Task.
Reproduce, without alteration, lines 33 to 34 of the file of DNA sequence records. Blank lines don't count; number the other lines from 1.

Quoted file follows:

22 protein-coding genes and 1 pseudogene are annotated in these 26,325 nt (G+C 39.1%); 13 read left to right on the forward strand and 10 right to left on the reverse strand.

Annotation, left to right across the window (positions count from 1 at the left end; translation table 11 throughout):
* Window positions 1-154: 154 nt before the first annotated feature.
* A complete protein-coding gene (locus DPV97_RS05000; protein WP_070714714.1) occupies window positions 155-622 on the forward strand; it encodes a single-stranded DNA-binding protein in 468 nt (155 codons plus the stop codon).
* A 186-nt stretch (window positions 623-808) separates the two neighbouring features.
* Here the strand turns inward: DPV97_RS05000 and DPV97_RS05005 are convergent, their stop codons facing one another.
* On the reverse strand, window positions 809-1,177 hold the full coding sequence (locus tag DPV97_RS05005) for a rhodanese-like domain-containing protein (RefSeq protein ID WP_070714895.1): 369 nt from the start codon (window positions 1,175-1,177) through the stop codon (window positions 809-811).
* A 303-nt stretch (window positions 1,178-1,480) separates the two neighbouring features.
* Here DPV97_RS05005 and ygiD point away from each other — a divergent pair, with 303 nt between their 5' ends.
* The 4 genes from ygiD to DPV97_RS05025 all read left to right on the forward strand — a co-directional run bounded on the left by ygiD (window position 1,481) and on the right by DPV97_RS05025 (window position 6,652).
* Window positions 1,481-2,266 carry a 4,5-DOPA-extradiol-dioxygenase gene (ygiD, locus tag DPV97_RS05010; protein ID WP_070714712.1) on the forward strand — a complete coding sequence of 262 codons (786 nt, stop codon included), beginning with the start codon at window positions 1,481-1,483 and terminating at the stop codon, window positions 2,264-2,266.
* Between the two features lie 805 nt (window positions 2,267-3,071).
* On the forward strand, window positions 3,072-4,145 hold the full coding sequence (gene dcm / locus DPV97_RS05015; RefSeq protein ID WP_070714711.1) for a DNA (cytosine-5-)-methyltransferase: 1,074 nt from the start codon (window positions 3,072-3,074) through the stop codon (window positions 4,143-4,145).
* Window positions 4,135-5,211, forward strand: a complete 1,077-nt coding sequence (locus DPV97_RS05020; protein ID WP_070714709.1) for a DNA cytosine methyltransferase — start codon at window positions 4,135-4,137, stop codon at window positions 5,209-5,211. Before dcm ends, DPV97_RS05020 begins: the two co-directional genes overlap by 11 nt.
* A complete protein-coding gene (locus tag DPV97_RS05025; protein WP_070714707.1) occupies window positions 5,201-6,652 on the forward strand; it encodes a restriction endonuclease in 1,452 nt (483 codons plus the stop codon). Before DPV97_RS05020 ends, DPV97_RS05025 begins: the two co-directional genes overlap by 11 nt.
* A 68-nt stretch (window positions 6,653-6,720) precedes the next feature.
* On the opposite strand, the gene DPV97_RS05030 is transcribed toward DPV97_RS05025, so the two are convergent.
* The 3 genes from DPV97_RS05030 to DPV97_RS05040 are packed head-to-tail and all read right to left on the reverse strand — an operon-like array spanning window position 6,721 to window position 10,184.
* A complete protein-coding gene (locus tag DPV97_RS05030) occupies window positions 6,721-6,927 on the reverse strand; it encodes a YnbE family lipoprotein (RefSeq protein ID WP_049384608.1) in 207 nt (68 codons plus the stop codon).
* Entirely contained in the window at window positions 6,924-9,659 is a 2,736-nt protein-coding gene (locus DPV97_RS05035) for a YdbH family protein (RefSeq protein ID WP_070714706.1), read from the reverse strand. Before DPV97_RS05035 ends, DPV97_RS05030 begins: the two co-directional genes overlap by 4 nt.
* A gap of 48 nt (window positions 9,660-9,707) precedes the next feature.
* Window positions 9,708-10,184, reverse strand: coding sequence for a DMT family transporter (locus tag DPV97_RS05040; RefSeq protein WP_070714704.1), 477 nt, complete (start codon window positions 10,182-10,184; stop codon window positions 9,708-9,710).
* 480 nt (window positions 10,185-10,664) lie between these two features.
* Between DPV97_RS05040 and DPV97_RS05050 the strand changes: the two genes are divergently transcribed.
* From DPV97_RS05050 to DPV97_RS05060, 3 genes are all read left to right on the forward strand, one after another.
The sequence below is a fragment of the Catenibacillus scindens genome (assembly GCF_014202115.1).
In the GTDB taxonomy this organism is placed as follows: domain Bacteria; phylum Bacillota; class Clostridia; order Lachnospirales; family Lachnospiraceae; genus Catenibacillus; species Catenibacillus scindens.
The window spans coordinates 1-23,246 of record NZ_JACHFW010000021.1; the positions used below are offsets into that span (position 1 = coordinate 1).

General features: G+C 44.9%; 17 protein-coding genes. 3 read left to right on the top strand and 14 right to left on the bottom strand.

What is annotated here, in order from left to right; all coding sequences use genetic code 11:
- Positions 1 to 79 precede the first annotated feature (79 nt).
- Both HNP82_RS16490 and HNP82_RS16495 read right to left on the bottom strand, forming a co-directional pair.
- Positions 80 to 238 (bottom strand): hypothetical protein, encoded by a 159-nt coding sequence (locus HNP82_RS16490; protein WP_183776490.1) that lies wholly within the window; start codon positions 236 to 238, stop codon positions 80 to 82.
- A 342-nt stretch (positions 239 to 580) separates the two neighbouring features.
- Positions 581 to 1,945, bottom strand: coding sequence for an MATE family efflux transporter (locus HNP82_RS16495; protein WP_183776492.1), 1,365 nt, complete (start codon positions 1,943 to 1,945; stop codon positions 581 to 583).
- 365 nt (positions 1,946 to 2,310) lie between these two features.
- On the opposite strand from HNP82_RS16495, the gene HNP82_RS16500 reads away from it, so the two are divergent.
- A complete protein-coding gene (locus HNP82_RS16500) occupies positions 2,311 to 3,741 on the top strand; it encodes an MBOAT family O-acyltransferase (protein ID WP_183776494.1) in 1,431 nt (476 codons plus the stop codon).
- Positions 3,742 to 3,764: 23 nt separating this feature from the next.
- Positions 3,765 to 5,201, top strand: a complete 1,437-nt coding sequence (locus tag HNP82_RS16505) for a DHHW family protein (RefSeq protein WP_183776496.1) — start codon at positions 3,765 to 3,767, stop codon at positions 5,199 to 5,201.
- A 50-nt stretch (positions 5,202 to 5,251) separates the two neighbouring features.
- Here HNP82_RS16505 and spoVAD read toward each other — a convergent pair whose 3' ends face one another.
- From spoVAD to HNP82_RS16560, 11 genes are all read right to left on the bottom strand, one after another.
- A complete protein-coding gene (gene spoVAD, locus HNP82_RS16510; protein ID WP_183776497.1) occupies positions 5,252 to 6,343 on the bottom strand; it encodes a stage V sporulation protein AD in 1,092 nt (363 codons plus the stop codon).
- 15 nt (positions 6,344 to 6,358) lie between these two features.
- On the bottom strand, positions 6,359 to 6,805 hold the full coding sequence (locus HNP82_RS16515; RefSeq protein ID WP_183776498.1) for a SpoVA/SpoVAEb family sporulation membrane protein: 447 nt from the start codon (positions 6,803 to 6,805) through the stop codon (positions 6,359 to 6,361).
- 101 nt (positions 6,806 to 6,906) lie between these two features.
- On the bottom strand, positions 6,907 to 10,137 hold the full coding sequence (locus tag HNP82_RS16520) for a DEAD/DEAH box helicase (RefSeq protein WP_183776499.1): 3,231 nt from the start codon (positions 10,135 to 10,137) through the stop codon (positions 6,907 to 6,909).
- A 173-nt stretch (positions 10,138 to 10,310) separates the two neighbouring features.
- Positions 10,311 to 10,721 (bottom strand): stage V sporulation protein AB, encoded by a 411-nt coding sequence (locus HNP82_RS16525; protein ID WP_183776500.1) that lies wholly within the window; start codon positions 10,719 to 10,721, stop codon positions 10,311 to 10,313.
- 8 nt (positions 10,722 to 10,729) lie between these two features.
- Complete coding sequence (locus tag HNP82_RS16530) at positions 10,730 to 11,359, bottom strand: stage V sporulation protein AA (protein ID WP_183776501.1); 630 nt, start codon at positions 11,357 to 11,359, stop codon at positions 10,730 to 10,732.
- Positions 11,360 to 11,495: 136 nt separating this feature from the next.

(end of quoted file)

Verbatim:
- Positions 80 to 238 (bottom strand): hypothetical protein, encoded by a 159-nt coding sequence (locus HNP82_RS16490; protein WP_183776490.1) that lies wholly within the window; start codon positions 236 to 238, stop codon positions 80 to 82.
- A 342-nt stretch (positions 239 to 580) separates the two neighbouring features.